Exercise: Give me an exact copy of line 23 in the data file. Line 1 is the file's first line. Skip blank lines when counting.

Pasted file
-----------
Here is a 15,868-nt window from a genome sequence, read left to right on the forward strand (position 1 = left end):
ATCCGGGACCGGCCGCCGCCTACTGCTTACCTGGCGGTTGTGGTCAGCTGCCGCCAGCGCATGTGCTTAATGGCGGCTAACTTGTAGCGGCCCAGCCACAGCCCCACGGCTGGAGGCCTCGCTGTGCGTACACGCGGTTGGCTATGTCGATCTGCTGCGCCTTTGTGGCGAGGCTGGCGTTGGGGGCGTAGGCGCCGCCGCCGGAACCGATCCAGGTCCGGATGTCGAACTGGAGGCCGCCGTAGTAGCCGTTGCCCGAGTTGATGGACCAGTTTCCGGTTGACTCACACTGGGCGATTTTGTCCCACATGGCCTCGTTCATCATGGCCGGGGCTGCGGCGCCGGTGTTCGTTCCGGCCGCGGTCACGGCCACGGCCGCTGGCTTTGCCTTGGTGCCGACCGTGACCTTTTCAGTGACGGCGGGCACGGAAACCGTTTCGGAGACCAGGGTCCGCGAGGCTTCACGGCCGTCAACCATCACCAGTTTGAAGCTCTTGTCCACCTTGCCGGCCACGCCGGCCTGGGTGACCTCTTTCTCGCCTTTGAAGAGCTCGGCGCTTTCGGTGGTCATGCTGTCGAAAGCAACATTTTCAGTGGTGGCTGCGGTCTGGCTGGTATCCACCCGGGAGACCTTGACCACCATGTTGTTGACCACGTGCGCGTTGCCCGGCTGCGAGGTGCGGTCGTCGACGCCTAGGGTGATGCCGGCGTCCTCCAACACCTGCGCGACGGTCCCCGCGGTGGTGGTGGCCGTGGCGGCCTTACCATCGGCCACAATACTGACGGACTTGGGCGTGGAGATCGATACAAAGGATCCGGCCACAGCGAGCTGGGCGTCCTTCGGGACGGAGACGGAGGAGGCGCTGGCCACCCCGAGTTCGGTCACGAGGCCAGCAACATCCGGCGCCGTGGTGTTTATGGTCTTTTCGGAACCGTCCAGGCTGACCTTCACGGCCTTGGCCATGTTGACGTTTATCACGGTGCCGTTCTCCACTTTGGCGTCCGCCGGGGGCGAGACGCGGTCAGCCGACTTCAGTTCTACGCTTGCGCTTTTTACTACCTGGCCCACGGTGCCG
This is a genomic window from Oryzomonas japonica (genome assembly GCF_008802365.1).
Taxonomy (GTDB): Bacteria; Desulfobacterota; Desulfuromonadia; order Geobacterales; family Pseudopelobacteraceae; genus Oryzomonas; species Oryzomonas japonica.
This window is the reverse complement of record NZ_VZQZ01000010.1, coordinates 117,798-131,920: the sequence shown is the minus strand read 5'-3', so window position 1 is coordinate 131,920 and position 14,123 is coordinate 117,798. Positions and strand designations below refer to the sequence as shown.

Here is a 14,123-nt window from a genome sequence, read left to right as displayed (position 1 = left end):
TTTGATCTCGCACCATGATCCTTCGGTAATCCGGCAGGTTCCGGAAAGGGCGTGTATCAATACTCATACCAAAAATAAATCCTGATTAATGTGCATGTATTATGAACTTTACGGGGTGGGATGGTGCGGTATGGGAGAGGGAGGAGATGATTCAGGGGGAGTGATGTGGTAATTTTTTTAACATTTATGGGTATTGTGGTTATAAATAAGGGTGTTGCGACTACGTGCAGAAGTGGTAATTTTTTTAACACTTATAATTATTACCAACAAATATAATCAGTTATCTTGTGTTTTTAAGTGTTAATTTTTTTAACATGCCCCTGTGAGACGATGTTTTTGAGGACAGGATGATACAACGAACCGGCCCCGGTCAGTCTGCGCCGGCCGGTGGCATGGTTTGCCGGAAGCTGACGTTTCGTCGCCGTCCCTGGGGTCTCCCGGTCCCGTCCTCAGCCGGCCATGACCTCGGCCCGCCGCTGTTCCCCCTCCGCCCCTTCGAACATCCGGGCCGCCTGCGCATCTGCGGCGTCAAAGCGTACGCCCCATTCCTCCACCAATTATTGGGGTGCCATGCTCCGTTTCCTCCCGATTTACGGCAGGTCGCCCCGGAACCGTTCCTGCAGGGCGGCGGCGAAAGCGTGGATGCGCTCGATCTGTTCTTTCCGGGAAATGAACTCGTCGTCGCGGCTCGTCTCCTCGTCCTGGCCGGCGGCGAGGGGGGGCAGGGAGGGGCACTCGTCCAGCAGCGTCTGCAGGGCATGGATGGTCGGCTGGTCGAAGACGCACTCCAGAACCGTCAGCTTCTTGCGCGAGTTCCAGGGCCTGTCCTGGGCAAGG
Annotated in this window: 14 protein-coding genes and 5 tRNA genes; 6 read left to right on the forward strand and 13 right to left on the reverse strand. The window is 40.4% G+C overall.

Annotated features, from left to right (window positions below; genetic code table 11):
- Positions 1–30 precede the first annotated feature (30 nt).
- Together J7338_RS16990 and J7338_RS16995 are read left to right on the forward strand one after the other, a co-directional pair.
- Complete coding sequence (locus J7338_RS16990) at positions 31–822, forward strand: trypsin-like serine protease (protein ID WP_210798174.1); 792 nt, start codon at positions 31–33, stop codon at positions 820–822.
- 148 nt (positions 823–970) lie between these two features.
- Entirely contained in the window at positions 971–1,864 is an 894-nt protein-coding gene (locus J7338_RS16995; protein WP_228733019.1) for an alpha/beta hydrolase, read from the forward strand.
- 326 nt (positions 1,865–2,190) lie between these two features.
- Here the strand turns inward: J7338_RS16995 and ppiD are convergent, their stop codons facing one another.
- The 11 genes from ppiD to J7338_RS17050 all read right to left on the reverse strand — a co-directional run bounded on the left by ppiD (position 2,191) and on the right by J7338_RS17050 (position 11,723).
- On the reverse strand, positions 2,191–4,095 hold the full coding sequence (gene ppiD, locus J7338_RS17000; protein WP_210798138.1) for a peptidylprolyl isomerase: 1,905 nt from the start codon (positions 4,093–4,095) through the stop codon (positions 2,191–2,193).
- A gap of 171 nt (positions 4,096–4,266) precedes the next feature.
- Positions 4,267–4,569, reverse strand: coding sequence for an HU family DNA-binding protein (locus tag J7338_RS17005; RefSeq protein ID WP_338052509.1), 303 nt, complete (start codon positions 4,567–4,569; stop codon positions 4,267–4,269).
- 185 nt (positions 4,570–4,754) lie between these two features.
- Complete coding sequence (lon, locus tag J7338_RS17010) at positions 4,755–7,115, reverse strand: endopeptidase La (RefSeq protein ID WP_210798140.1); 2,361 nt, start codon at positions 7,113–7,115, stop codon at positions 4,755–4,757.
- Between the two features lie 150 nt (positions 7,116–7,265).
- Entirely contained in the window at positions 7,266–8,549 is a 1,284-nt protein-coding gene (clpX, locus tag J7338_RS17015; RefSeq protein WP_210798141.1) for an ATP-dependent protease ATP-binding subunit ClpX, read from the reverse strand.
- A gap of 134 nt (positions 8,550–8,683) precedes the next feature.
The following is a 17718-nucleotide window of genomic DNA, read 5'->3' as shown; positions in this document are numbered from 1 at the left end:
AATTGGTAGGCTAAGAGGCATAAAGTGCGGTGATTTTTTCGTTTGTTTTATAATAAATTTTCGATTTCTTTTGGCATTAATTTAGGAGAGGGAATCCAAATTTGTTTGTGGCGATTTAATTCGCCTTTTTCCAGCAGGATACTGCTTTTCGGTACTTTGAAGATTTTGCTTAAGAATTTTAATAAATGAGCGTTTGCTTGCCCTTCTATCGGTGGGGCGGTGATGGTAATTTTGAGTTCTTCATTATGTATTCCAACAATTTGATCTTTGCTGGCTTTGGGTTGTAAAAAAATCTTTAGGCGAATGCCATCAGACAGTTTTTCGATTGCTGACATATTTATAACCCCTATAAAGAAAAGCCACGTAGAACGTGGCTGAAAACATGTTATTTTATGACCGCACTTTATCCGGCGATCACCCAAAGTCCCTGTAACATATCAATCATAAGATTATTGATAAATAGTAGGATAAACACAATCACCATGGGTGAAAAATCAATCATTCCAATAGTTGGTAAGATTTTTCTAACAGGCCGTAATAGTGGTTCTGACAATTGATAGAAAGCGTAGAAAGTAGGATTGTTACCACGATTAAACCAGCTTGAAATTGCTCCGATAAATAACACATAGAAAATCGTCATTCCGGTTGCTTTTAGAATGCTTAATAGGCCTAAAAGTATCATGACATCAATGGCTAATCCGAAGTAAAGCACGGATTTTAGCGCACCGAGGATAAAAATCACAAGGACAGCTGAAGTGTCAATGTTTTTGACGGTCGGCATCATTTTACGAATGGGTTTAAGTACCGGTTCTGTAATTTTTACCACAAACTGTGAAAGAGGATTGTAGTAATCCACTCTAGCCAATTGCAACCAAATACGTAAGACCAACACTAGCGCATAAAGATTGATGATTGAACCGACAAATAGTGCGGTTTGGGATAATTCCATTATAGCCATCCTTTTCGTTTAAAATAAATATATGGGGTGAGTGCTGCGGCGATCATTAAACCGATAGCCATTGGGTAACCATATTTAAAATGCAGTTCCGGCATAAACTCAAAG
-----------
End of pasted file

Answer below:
- Between the two features lie 150 nt (positions 7,116–7,265).